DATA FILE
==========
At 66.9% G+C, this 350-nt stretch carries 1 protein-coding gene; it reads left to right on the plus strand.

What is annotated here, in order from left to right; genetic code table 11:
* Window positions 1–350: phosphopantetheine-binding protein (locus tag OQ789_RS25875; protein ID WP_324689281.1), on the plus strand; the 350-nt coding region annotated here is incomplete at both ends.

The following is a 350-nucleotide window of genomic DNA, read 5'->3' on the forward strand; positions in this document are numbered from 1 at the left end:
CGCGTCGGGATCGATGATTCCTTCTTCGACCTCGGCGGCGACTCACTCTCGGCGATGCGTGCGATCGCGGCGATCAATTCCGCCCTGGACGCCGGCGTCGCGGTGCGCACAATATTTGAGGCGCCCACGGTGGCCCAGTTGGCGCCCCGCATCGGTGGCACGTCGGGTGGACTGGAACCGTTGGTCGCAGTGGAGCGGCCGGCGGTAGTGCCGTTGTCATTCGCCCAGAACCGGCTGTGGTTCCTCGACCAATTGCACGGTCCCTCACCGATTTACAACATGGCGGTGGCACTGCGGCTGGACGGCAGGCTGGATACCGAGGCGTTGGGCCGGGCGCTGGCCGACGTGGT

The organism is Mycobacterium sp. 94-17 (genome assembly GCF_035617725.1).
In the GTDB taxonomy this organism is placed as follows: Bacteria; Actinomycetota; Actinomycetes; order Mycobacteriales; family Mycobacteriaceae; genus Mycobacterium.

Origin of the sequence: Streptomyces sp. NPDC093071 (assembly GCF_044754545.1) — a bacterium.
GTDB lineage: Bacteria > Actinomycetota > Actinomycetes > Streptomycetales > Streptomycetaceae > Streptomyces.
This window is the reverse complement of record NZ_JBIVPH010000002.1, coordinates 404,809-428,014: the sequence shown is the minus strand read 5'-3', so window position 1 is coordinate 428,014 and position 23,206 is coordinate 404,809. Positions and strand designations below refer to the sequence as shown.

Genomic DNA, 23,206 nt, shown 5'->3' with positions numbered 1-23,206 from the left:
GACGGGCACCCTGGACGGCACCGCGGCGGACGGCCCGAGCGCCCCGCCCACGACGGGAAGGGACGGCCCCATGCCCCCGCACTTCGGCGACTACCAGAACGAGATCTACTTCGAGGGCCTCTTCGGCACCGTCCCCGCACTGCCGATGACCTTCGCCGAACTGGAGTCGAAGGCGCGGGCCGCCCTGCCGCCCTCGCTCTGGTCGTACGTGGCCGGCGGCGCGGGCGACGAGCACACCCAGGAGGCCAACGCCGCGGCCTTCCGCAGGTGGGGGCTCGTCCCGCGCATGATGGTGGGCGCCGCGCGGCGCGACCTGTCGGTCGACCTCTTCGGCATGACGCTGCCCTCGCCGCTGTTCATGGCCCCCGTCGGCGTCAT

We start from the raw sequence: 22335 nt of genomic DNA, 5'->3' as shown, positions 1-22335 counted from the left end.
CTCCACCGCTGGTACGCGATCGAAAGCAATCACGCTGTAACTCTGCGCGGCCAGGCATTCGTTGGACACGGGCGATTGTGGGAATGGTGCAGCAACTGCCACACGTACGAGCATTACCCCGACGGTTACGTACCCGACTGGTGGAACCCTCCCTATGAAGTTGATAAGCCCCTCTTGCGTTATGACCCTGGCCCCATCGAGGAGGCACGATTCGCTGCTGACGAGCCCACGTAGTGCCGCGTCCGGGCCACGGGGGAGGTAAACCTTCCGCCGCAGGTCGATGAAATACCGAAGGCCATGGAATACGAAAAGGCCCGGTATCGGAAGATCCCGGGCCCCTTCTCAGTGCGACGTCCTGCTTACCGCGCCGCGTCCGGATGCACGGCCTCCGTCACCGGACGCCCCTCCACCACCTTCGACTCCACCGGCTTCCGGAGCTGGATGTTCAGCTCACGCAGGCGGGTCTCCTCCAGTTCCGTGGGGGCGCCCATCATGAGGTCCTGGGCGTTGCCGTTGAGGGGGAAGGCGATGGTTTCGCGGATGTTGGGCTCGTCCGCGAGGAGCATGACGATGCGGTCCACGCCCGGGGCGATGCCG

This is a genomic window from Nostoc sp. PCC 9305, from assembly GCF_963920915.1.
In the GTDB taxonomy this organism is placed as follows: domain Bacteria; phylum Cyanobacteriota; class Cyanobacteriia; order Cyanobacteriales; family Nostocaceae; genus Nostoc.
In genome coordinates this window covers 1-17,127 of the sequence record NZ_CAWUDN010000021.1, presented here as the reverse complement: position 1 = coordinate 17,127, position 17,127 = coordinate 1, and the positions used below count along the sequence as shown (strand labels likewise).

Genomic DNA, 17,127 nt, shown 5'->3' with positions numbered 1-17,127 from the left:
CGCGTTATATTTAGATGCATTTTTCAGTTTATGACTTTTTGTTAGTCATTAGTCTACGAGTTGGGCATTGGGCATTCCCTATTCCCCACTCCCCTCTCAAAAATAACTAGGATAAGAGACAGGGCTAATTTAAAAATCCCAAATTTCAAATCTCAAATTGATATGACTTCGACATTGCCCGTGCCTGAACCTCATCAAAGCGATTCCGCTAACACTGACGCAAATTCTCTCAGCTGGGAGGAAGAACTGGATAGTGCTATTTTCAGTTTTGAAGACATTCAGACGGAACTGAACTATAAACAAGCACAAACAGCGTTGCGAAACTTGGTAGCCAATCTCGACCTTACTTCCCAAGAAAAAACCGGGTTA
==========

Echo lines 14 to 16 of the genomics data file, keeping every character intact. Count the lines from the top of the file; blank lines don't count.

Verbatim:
CTCCACCGCTGGTACGCGATCGAAAGCAATCACGCTGTAACTCTGCGCGGCCAGGCATTCGTTGGACACGGGCGATTGTGGGAATGGTGCAGCAACTGCCACACGTACGAGCATTACCCCGACGGTTACGTACCCGACTGGTGGAACCCTCCCTATGAAGTTGATAAGCCCCTCTTGCGTTATGACCCTGGCCCCATCGAGGAGGCACGATTCGCTGCTGACGAGCCCACGTAGTGCCGCGTCCGGGCCACGGGGGAGGTAAACCTTCCGCCGCAGGTCGATGAAATACCGAAGGCCATGGAATACGAAAAGGCCCGGTATCGGAAGATCCCGGGCCCCTTCTCAGTGCGACGTCCTGCTTACCGCGCCGCGTCCGGATGCACGGCCTCCGTCACCGGACGCCCCTCCACCACCTTCGACTCCACCGGCTTCCGGAGCTGGATGTTCAGCTCACGCAGGCGGGTCTCCTCCAGTTCCGTGGGGGCGCCCATCATGAGGTCCTGGGCGTTGCCGTTGAGGGGGAAGGCGATGGTTTCGCGGATGTTGGGCTCGTCCGCGAGGAGCATGACGATGCGGTCCACGCCCGGGGCGATGCCG

This is a genomic window from Nostoc sp. PCC 9305, from assembly GCF_963920915.1.
In the GTDB taxonomy this organism is placed as follows: domain Bacteria; phylum Cyanobacteriota; class Cyanobacteriia; order Cyanobacteriales; family Nostocaceae; genus Nostoc.